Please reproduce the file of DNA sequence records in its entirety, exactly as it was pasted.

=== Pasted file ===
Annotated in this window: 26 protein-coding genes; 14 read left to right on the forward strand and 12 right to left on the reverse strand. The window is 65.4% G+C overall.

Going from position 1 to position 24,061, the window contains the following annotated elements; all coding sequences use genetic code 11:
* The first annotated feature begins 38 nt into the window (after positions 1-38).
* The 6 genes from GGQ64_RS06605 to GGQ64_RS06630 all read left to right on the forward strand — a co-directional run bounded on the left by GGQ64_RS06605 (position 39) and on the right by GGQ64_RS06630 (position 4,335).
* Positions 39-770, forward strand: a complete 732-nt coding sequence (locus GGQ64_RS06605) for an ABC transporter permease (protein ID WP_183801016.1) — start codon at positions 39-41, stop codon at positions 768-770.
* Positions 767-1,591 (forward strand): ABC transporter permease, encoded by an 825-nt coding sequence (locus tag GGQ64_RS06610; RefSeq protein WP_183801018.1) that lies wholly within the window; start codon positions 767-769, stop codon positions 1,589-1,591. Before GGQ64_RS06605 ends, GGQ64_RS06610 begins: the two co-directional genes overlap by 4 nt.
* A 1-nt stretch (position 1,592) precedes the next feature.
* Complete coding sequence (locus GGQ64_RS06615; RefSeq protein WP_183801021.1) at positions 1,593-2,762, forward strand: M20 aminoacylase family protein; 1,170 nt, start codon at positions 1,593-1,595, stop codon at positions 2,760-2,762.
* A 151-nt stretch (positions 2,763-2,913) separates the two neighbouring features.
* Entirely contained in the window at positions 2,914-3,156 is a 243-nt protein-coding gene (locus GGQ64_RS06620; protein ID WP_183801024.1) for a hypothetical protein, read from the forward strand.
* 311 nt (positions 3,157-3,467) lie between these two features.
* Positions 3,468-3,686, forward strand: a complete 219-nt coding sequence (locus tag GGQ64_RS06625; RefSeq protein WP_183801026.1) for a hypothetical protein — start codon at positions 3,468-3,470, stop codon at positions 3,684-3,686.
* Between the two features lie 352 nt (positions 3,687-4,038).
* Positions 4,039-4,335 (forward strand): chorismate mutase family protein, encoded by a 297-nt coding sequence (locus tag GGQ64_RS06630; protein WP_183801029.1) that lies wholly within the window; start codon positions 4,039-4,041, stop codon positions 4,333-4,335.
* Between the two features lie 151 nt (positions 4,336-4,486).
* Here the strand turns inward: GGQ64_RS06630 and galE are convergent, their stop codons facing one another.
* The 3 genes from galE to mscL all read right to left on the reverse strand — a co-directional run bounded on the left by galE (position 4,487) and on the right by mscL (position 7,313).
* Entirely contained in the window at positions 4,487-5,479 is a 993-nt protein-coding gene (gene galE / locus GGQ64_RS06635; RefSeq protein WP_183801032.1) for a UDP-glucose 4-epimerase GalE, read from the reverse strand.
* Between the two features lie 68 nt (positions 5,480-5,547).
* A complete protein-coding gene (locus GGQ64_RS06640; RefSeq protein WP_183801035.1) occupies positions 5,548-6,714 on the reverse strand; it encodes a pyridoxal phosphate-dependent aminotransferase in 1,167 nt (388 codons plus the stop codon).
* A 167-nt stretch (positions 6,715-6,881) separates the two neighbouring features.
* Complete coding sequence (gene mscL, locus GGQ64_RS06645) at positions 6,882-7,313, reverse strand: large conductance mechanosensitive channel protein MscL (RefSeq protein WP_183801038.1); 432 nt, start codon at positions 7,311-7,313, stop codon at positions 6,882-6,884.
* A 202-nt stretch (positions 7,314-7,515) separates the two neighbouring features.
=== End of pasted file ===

Annotated in this window: 26 protein-coding genes; 14 read left to right on the forward strand and 12 right to left on the reverse strand. The window is 65.4% G+C overall.

Going from position 1 to position 24,061, the window contains the following annotated elements; all coding sequences use genetic code 11:
* The first annotated feature begins 38 nt into the window (after positions 1-38).
* The 6 genes from GGQ64_RS06605 to GGQ64_RS06630 all read left to right on the forward strand — a co-directional run bounded on the left by GGQ64_RS06605 (position 39) and on the right by GGQ64_RS06630 (position 4,335).
* Positions 39-770, forward strand: a complete 732-nt coding sequence (locus GGQ64_RS06605) for an ABC transporter permease (protein ID WP_183801016.1) — start codon at positions 39-41, stop codon at positions 768-770.
* Positions 767-1,591 (forward strand): ABC transporter permease, encoded by an 825-nt coding sequence (locus tag GGQ64_RS06610; RefSeq protein WP_183801018.1) that lies wholly within the window; start codon positions 767-769, stop codon positions 1,589-1,591. Before GGQ64_RS06605 ends, GGQ64_RS06610 begins: the two co-directional genes overlap by 4 nt.
* A 1-nt stretch (position 1,592) precedes the next feature.
* Complete coding sequence (locus GGQ64_RS06615; RefSeq protein WP_183801021.1) at positions 1,593-2,762, forward strand: M20 aminoacylase family protein; 1,170 nt, start codon at positions 1,593-1,595, stop codon at positions 2,760-2,762.
* A 151-nt stretch (positions 2,763-2,913) separates the two neighbouring features.
* Entirely contained in the window at positions 2,914-3,156 is a 243-nt protein-coding gene (locus GGQ64_RS06620; protein ID WP_183801024.1) for a hypothetical protein, read from the forward strand.
* 311 nt (positions 3,157-3,467) lie between these two features.
* Positions 3,468-3,686, forward strand: a complete 219-nt coding sequence (locus tag GGQ64_RS06625; RefSeq protein WP_183801026.1) for a hypothetical protein — start codon at positions 3,468-3,470, stop codon at positions 3,684-3,686.
* Between the two features lie 352 nt (positions 3,687-4,038).
* Positions 4,039-4,335 (forward strand): chorismate mutase family protein, encoded by a 297-nt coding sequence (locus tag GGQ64_RS06630; protein WP_183801029.1) that lies wholly within the window; start codon positions 4,039-4,041, stop codon positions 4,333-4,335.
* Between the two features lie 151 nt (positions 4,336-4,486).
* Here the strand turns inward: GGQ64_RS06630 and galE are convergent, their stop codons facing one another.
* The 3 genes from galE to mscL all read right to left on the reverse strand — a co-directional run bounded on the left by galE (position 4,487) and on the right by mscL (position 7,313).
* Entirely contained in the window at positions 4,487-5,479 is a 993-nt protein-coding gene (gene galE / locus GGQ64_RS06635; RefSeq protein WP_183801032.1) for a UDP-glucose 4-epimerase GalE, read from the reverse strand.
* Between the two features lie 68 nt (positions 5,480-5,547).
* A complete protein-coding gene (locus GGQ64_RS06640; RefSeq protein WP_183801035.1) occupies positions 5,548-6,714 on the reverse strand; it encodes a pyridoxal phosphate-dependent aminotransferase in 1,167 nt (388 codons plus the stop codon).
* A 167-nt stretch (positions 6,715-6,881) separates the two neighbouring features.
* Complete coding sequence (gene mscL, locus GGQ64_RS06645) at positions 6,882-7,313, reverse strand: large conductance mechanosensitive channel protein MscL (RefSeq protein WP_183801038.1); 432 nt, start codon at positions 7,311-7,313, stop codon at positions 6,882-6,884.
* A 202-nt stretch (positions 7,314-7,515) separates the two neighbouring features.